• Author costs: are the costs owed by the author (APC article processing charges, article submission charges) clearly stated? Are they comparable to other open access journals in the same field? Are the payment timelines clear?
  • Instructions for authors: are there instructions for submissions? Is the workflow of the submitted manuscripts once they have been submitted described?
  • Peer-review: is the type of peer-review indicated? Beware of journals that promise quick peer-review: it indicates that there will be no peer-review or that it will be done hastily, invalidating the validity of the publication.
  • Digital archiving: is digital archiving information present? Predatory journals do not provide archiving guarantees.
  • Copyright: is the copyright information clear?
  • ISSN: la ridoes the journal have an ISSN? It is possible to check its validity on the ISSN portal.

Hijacked journals

A specific type of predatory journals is Hijacked Journals. These are journals created for fraudulent purposes, characterized by the fact that they reproduce the appearance and content of existing, authoritative journals, whose title, logo, ISSN code, and sometimes scientific committee members and articles they copy, thus attracting the attention of researchers to whom they promise fast publication times.
Keeping track of these journals is critical to reducing fraud.

To this end, Retraction Watch has developed a continuously updated list of fraudulent titles: Retraction Watch Hijacked Journal Checker

Rene Magritte, La reproduction interdite, 1937
Rene Magritte, La reproduction interdite, 1937

Predatory publishing – Books

The phenomenon of predatory publishing can also affect books or book chapters.

The following are some aspects to be aware of when a book or chapter is to be published:   

  • Publisher: is the publisher well-known? Is it easy to contact by phone or email?
  • Searchability: is it easy to locate the latest books published by the publisher?
  • Editor: are the editors recognized people? Is it easy to contact them by phone or email?
  • Peer-review: is the type of peer-review adopted clearly indicated?
  • Indexing: are books already published indexed in known databases?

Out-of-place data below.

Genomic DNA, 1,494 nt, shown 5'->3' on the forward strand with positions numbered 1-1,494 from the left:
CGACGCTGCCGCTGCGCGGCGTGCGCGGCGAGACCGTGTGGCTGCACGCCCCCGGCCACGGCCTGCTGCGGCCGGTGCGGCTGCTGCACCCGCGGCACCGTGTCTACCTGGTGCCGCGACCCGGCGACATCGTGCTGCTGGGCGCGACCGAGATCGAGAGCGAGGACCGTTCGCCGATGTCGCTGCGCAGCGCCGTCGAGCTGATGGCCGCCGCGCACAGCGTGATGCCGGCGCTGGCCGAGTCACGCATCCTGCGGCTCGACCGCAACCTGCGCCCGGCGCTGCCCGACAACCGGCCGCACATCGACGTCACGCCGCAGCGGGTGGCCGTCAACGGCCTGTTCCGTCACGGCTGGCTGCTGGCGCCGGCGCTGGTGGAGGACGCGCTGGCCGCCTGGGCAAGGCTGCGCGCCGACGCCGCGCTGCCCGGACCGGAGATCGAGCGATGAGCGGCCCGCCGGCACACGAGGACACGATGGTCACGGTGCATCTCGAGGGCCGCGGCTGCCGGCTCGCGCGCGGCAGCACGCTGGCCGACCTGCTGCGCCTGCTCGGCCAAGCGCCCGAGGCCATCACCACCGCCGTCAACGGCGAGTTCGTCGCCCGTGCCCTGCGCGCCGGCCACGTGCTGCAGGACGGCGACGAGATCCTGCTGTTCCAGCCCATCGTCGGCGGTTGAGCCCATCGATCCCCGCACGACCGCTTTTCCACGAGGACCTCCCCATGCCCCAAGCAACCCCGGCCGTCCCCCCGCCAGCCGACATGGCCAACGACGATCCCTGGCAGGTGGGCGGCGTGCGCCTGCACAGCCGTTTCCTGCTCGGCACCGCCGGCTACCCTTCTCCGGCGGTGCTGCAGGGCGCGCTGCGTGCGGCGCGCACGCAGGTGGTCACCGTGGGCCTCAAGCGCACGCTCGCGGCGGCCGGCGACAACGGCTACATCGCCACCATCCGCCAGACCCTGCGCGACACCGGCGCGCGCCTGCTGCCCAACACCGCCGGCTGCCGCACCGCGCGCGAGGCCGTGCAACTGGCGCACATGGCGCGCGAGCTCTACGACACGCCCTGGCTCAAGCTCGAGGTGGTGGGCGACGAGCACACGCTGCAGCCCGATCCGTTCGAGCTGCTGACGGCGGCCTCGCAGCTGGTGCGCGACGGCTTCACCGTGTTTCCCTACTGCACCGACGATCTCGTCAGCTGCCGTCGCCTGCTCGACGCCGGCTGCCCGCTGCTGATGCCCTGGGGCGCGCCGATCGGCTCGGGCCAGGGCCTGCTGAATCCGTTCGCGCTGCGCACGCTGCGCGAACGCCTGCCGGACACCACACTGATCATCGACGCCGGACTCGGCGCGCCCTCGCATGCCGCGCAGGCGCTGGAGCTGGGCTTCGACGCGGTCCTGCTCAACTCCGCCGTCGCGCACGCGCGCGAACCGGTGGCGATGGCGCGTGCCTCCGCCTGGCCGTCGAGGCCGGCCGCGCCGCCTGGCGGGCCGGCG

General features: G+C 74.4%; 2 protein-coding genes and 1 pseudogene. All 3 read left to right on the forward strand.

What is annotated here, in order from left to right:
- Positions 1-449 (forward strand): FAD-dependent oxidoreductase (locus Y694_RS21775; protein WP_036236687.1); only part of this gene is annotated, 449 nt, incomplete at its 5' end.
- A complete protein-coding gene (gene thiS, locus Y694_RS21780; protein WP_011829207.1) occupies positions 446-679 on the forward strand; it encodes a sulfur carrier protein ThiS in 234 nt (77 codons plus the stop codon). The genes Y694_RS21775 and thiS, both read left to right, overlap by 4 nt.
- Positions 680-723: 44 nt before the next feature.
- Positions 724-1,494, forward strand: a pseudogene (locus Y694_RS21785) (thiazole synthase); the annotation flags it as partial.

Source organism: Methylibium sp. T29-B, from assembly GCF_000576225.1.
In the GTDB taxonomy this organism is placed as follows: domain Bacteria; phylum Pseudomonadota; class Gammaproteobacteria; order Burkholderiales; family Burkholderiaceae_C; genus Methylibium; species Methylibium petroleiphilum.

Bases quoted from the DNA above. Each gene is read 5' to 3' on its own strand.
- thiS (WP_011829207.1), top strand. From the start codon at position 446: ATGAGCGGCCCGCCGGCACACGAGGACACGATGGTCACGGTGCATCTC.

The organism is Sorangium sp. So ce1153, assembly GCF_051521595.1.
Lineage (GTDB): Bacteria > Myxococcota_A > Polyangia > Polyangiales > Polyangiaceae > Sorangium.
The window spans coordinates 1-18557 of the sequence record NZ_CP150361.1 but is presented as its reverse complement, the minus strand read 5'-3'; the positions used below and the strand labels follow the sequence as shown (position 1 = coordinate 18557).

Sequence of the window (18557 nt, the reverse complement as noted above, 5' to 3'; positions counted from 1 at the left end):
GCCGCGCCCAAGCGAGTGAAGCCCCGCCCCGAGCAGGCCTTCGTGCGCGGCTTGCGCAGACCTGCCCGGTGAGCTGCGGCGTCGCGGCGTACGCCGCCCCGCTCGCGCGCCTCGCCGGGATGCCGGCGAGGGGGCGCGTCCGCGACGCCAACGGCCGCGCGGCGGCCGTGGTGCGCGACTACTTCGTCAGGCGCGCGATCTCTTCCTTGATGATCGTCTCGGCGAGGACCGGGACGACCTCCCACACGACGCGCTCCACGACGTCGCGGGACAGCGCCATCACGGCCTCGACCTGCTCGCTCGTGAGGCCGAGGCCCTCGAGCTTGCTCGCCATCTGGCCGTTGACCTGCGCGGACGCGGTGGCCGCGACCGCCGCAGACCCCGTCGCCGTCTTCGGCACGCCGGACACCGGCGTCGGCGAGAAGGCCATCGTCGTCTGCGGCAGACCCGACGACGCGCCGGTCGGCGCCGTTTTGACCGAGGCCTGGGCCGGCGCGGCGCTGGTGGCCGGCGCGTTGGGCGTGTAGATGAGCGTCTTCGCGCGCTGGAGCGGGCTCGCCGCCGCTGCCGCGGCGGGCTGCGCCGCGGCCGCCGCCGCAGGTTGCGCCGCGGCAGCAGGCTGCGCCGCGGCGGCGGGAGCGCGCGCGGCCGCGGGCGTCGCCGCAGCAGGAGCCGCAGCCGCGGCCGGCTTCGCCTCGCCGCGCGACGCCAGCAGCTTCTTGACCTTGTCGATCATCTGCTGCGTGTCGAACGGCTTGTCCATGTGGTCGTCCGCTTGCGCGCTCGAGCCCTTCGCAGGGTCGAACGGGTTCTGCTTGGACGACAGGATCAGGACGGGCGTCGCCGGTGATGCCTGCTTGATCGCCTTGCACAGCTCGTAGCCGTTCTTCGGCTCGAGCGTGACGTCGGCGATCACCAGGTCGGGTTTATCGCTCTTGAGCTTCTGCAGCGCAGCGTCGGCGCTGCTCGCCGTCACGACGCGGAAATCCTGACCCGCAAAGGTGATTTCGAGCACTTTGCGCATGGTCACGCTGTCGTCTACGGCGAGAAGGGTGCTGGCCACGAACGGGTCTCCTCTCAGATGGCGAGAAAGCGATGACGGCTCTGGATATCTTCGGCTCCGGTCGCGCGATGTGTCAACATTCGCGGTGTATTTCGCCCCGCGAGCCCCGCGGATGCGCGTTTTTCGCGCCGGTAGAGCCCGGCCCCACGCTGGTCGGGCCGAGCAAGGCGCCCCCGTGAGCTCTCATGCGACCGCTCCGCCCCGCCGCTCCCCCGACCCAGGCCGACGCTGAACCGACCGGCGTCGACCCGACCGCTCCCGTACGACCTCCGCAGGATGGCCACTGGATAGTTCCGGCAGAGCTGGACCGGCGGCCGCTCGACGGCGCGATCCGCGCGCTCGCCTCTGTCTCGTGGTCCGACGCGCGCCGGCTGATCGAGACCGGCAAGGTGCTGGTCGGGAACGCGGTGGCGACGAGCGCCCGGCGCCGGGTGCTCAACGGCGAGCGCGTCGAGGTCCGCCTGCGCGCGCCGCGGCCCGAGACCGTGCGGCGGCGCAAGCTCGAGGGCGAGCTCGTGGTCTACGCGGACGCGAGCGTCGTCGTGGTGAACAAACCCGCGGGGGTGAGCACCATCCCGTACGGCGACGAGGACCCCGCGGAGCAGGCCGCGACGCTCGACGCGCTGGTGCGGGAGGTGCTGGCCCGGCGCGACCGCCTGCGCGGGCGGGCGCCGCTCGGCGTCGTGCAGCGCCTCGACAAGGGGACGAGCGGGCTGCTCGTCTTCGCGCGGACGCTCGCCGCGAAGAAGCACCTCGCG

• Archiving: does the publisher guarantee long-term preservation?
  • Costs for authors: are costs for authors indicated?
  • Guidelines for authors: are guidelines for authors published?
  • Licenses: does the publisher adopt a clear license for Open Access books and indicate whether exceptions are allowed based on the author’s needs?
  • Copyright: are authors’ reuse rights clearly expressed? For example, is it possible to publish the electronic version of a book or chapter in an open access site, such as an institutional repository?
  • Recognized organizations: Is the publisher a member of a recognized organization? For example, does it adopt the Committee on Publication Ethics (COPE) guidelines, or are books already published, if they are open access, listed in the Directory of Open Access Books (DOAB)?

Some tools for publishing safely

Think Check Submit: find out how to publish in safety and quality

Compass To Publish test to recognize a predatory publisher, developed by the University of Liege

Predatory publishing slide What it is and how to recognize it by the Performance, Quality Assurance, Evaluation and Open Science Policy Unit of the University of Milan

Predatory conferences

Alongside the phenomenon of predatory journals, the phenomenon of predatory conferences has also been spreading for the past few years.

These are invitations to seemingly authoritative conferences that are intended to attract speakers or members of the organizing committee who are willing to pay to attend.

The scam may take the form that the conference has not been organized at all, and the speakers realize that the venue does not exist only once they arrive on site; or the conference is really held but no scientific quality is guaranteed: for example, speakers or organizers who do not appear to be truly involved are listed in the advertisement.

Organizers of predatory conferences are often publishers of predatory journals.

Think Check Attend provides a guide to understanding whether the conference to which you have been invited is reliable

More info:

Cappelletti P, Bizzaro N, Dorizzi RM. Congressi predatori. Rivista Italiana della Medicina di Laboratorio, 2021;17:67-71. DOI: 10.23736/S1825-859X.21.00106-7

Courses on predatory publishing organized by the University

Check out the courses organized by the Performance, Quality Assurance, Evaluation and Open Science Policy Unit

For consultation and screening on predatory publishing, write to: